What do you get when you combine the eloquent ramblings of former premier Joey Smallwood with traditional Newfoundland songs and electronic dance music?
Hint: it’s not a late-late-night NTV broadcast.
It’s an innovative — but controversial — CD by local audio engineers and longtime friends Lee Tizzard and Tom Ronan.
Tizzard and Ronan came up with the concept for the record after a walk down George Street late one night, a number of years ago.
“You know the awful cacophony of music that happens as you walk up George Street? I remember Tom saying, ‘Just check out right here.’ There was this trad sound coming from O’Reilly’s and a kind of disco beat coming from some dance bar and then some kind of Top 40 or classic rock band coming from somewhere else,” Tizzard explained. “We thought, yeah, that’s pretty cool.”
Tizzard and Ronan talked about the idea of combining local folk songs with ambient electronic music for more than a year. When Ronan discovered that some traditional songs are in the public domain and are able to be recreated without copyright infringements, the project got even more interesting.
It wasn’t until this year’s RPM Challenge — which encourages musicians to record 10 songs or 35 minutes of original material during the month of February — that the “Modern Archetypes” CD came to life.
“That was our kick-in-the-pants motivator,” Tizzard said.
The duo started by laying down beats and loops and coming up with ideas, going through old songbooks and building on what they found.
The idea wasn’t to copy the folk songs, Tizzard said, but to be inspired by them. Some of the tracks on the disc contain the complete melody and lyrics from the tunes, while others may have just a sample. Songs inspired by “Mussels in the Corner,” “Feller From Fortune,” “Lukey’s Boat” and others are on the CD. Where there were fiddles there are synthesizers; where there was an accordion, there are techno beats.
Layered over some of the tunes are never-before-heard recordings of Joey Smallwood, talking about things like resettlement, education, and his friends.
Tizzard owns the recordings.
“My mother, Joan Horwood, was an author and a historian. She did a lot of research for older television programs and CBC documentaries about Newfoundland history,” he said.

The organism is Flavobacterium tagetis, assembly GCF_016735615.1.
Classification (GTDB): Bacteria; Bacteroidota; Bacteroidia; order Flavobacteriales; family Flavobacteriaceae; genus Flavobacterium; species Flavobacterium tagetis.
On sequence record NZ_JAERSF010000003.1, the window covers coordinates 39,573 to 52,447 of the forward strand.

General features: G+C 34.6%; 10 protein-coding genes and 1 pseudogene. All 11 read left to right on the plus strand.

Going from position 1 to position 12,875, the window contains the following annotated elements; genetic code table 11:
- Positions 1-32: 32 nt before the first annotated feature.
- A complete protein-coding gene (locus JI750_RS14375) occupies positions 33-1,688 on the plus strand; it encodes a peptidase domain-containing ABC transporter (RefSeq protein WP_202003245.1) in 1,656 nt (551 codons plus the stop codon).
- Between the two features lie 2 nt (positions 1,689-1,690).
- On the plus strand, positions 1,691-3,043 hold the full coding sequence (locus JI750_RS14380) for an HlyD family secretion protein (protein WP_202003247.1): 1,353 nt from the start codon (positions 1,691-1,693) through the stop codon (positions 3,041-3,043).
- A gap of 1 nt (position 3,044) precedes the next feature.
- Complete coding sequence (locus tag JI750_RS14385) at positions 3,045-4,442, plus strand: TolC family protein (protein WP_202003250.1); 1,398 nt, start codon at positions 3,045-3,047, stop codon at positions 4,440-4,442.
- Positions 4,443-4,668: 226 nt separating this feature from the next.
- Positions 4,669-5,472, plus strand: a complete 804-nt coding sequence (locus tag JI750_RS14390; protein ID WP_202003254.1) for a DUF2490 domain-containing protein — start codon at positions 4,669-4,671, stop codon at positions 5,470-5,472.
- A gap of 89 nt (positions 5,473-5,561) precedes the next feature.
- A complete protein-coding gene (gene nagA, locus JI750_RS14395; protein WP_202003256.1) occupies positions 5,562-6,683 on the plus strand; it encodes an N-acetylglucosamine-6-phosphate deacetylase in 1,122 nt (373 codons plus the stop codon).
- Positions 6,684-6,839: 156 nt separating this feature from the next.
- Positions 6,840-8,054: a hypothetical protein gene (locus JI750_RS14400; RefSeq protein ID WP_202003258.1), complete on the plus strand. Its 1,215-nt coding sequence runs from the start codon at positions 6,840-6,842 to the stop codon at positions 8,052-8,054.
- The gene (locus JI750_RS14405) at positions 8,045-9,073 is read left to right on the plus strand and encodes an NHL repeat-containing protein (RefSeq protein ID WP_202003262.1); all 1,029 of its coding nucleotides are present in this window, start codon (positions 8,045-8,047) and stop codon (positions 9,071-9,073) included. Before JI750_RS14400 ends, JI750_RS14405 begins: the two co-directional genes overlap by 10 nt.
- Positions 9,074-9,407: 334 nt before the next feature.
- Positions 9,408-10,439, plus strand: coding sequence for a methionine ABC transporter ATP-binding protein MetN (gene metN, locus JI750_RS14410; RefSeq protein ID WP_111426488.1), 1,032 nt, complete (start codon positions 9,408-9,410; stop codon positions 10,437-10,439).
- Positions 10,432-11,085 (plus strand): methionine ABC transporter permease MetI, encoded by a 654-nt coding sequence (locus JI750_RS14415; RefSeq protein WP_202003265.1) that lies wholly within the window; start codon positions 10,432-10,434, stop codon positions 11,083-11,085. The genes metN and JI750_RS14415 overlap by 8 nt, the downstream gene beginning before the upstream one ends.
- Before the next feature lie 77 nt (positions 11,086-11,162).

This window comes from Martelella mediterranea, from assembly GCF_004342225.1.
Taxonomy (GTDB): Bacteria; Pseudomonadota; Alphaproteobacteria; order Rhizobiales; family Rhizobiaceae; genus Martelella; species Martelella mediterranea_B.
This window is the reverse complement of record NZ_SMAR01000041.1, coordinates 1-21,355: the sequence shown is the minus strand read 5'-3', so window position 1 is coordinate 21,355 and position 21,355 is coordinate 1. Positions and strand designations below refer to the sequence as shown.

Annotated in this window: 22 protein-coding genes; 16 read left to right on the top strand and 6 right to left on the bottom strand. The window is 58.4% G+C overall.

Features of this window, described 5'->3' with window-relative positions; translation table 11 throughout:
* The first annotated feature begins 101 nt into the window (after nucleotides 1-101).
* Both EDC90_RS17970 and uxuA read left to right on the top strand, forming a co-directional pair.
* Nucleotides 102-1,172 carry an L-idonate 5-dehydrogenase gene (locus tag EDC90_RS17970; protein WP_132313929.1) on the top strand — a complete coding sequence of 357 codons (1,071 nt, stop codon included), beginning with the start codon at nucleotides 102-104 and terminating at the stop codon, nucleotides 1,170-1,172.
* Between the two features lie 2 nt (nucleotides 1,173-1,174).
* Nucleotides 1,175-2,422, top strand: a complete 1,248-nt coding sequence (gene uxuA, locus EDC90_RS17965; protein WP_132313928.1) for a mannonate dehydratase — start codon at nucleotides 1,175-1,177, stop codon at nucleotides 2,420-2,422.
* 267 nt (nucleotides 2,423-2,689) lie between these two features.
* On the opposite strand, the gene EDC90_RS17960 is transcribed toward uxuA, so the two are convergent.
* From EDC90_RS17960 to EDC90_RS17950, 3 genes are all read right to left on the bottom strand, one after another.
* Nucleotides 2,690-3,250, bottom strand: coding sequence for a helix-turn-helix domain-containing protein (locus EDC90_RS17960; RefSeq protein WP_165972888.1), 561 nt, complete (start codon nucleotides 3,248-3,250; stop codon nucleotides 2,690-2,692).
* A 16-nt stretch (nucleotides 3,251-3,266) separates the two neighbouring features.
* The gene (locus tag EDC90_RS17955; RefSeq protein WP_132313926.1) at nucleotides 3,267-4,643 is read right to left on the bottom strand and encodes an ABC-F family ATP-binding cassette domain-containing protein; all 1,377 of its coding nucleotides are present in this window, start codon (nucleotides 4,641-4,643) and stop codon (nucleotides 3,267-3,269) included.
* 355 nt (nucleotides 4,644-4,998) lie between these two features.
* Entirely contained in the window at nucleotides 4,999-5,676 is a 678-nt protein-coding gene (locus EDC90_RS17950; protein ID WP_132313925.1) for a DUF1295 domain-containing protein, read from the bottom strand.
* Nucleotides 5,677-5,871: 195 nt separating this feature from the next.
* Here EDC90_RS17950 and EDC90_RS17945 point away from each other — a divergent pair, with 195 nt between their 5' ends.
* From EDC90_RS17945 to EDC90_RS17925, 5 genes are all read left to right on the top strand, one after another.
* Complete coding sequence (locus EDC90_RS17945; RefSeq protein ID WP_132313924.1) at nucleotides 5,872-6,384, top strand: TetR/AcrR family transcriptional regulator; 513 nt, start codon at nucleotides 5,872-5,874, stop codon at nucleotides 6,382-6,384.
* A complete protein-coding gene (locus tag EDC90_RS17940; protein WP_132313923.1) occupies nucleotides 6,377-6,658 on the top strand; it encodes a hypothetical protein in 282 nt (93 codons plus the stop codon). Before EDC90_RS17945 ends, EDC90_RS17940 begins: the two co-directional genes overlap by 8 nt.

“She had a small casette tape recorder and she would often go interview people that were of interest for her research. The recordings I have are ones she made of Joey Smallwood year ago that were never broadcast, just used as a database for my mom’s research.
“Joey had this verbose way of speaking — he would say the same thing over and over, but in five different ways. That’s the kind of humour of it.”
CBC Radio has aired “Mussels,” the first track on the disc, and it received mixed reviews. Some listeners liked the contemporary twist; others considered the treatment sacrilegious.
“Somebody called in to say that it was an abomination and we should be ashamed of ourselves,” Tizzard said with a laugh.
“We expected that from the beginning, because we’re messing with traditional folk songs, and we knew there would be die-hards and traditionalists that would be offended by it.
“In the big picture, though, I think it’s a good thing to mix things up and get people thinking.”
Tizzard and Ronan have produced a video to go with “Mussels,” which they’ve posted online. In it, Ronan is dressed as Smallwood, lip-synching to his speech.
“It’s absolutely hilarious,” Tizzard said.
“The premise of the video is pretty ridiculous — it’s that Tom has an extremely rare personality disorder in which Joey Smallwood’s personality is superimposed on his. He actually believes that he’s Joey and he keeps re-enacting all of this dialogue, trying to defend the honour and integrity of Joey’s decisions about centralization and resettlement programs. He’s going through these big fantasies and re-enacting them, getting his family involved.”
Tizzard and Ronan had planned to perform the songs live, until Ronan accepted a job in Alberta.
“It’s not going to happen without Tom — he’s the musical impetus behind (the project),” Tizzard said.
Ronan plans to return home sometime in the next two years, Tizzard said, and the pair is planning to develop more of the music, which they call “folktronic.”
Modern Archetypes’ self-titled CD is available in St. John’s at Fred’s Records and O’Brien’s Music, as well as on iTunes.
The Modern Archetypes video for “Mussels” can be seen at www.youtube.com/user/modernarchetypes.